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RIAA says that any pending litigation will continue

The RIAA has been suing people willy-nilly for years with slim proof that the defendants actually shared music illegally. The lawsuits often seemed to be nothing more than a marketing attempt by the RIAA to get people to realize they could and would sue if you illegally shared music or they suspected you did.

Despite all of the suits that the RIAA filed, against people living and dead, the tide of music piracy never turned in its favor. The Wall Street Journal (WSJ) cites numbers from the NPD Group that show illegal music sharing stayed about the same throughout the RIAA's inquisition.

This week, The WSJ reported that the RIAA has announced it will stop its slash and burn suit policy and focus on other methods of preventing piracy that is thinks will be more effective. Since the RIAA started is massive campaign of litigation, it has brought legal proceedings against 35,000 people.

The RIAA says that it will now focus on working with individual ISPs to help stop piracy. When a person on an ISP is suspected of pirating music the RIAA will send an email to the ISP, who can then get with the individual customer to try to stop piracy. As is par for the RIAA's course, it makes no mention of how exactly it will gather evidence of piracy against ISP customers. Many wonder if the RIAA will simply resort to massive spamming of hundreds of thousands of suspected file sharers to ISPs.

If an ISP determines that a user is sharing music illegally, it will send an email warning the customer to begin with. That warning, if unheeded, could be followed by more warning letters from the ISP. If the user fails to stop file sharing, their internet connection could be slowed or terminated altogether.

The bad news for alleged file shares that already have RIAA litigation pending against them is that The WSJ says the RIAA will proceed with pending suits. That means that the retrial date set for the tossed verdict in the Jammie Thomas case will continue.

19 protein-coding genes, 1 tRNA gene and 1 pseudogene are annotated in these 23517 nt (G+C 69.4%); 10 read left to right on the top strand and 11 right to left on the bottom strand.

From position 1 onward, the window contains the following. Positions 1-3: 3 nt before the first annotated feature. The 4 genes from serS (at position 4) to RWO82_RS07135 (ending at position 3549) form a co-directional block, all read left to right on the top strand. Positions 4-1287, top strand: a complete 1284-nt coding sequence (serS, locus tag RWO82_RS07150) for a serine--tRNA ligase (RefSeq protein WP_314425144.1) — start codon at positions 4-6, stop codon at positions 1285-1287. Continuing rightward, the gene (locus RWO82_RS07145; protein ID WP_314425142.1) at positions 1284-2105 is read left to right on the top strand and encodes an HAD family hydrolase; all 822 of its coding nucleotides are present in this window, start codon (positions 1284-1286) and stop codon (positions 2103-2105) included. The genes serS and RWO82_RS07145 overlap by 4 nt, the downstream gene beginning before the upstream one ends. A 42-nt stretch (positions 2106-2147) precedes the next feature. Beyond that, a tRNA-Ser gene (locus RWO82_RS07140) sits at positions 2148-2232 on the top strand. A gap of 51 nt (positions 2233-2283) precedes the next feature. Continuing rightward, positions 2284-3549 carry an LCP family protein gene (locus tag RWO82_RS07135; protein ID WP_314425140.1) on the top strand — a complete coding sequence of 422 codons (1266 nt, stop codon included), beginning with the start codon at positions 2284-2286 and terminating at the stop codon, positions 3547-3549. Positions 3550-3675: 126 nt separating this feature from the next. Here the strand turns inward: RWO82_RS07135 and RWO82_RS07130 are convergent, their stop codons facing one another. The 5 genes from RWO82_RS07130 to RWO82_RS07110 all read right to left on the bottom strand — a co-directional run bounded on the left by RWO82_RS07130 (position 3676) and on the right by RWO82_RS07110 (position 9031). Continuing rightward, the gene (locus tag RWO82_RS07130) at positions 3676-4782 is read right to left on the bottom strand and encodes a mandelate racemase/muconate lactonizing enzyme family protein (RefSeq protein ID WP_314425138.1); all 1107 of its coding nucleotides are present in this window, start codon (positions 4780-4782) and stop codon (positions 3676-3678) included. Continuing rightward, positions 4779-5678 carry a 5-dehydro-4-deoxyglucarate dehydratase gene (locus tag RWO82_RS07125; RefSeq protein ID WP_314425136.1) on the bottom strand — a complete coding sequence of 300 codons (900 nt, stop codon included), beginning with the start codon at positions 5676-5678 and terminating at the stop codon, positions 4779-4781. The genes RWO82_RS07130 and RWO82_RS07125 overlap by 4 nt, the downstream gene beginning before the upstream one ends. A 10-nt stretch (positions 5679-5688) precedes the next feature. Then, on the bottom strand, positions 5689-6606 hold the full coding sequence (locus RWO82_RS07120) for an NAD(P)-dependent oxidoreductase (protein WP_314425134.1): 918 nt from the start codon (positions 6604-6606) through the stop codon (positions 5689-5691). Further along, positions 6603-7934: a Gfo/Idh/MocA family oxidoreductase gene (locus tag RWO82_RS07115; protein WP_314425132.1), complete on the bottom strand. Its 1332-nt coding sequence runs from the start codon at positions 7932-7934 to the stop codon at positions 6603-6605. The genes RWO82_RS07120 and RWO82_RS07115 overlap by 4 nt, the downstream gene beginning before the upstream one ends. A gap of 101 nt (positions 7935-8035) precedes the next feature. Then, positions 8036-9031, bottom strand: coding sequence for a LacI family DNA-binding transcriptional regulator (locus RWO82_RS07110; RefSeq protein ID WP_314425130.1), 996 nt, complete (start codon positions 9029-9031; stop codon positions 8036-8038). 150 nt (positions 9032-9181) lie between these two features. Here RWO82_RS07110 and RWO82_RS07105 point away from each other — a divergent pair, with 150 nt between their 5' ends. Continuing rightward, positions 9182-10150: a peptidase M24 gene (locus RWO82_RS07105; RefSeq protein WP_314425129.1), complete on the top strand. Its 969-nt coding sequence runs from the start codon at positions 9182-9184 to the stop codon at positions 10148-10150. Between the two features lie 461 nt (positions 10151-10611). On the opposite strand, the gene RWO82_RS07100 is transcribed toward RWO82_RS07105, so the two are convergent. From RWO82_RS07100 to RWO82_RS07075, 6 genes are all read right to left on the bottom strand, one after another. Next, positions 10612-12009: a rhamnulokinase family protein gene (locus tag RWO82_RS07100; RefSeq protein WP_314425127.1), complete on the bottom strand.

New York State Attorney General Andre Cuomo is also working to broker a deal between the RIAA and ISPs to help address both parties' privacy concerns. One key point in the RIAAs new tact on piracy is that it will not ask for the names of alleged music traders.

Cuomo's chief of staff Steven Cohen told The WSJ, "We wanted to end the litigation. It's not helpful." For its part, the RIAA thinks that the new policy will reach more people to make them aware that the man has an eye on them. RIAA group chairman Mitch Bainwol said, "Part of the issue with infringement is for people to be aware that their actions are not anonymous."

Brian Toder, the attorney representing a woman from Minnesota in a file sharing case said, "I'd give them credit for stopping what they've already been doing because it's been so destructive." Unfortunately, for his client, her litigation will continue despite the new policy.

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By ph0ed1n on 12/20/2008 12:28:40 PM , Rating: 2
I read the comments section at DailyTech after each music-industry-related article.

Unlike companies spending resources to oppose consumer demand, I'm working hard to give music fans what they want, and they have made it very clear.

As an artist, entrepreneur, and technologist, I recently started Playful Skull Media to put those clear demands into a working business model.

The result is

I'm offering my music (and eventually the works of others) to you as free 256Kbps MP3 files that can be quickly downloaded with no registration required.

I provide you the option to reward my hard work with however much money you think is right (in other words, you set the price, not me), and have started a Zazzle-connected shop for the many goods I hope to create. A portion of my earnings go to the International Rescue Committee.

I also started a project called Behind The Scenes to create background music you can freely use in non-commercial presentations (school video projects, etc.)

You can be conveniently notified when new Playful Skull art is published, because I added a RSS feed.

While my artistic style tends to naturally lean away from the mainstream (I'm weird and have decided to just live with it) and may not satisfy your musical cravings, in addition to trying to properly gain exposure, I share this with you so you can see what a win-win situation is in hopes that you will encourage musicians you like to embrace this business model for the sake of what it's all about, the music.

RE: Music
By mindless1 on 12/20/2008 4:36:14 PM , Rating: 3
I like my spam on rye, with mustard.

RE: Music
By ph0ed1n on 12/20/2008 5:12:16 PM , Rating: 2
Interesting, but it's not spam:

"Spam is flooding the Internet with many copies of the same message, in an attempt to force the message on people who would not otherwise choose to receive it..."

My post has relevance to the topic being discussed, and this is the only instance of it (no flood).

My apologies to anyone offended by my sharing the results of my hard work in this context.

One solid way to oppose RIAA bullying is to share valid alternatives for consumers.

RE: Music
By mindless1 on 12/26/2008 10:30:12 PM , Rating: 2
So spam merely needs to be relevant to the topic?

Sorry, while your work should be rewarded by any who feel it valuable, promoting it is spam if it is by posting in a forum instead of paying for advertising.

"Spreading the rumors, it's very easy because the people who write about Apple want that story, and you can claim its credible because you spoke to someone at Apple." -- Investment guru Jim Cramer
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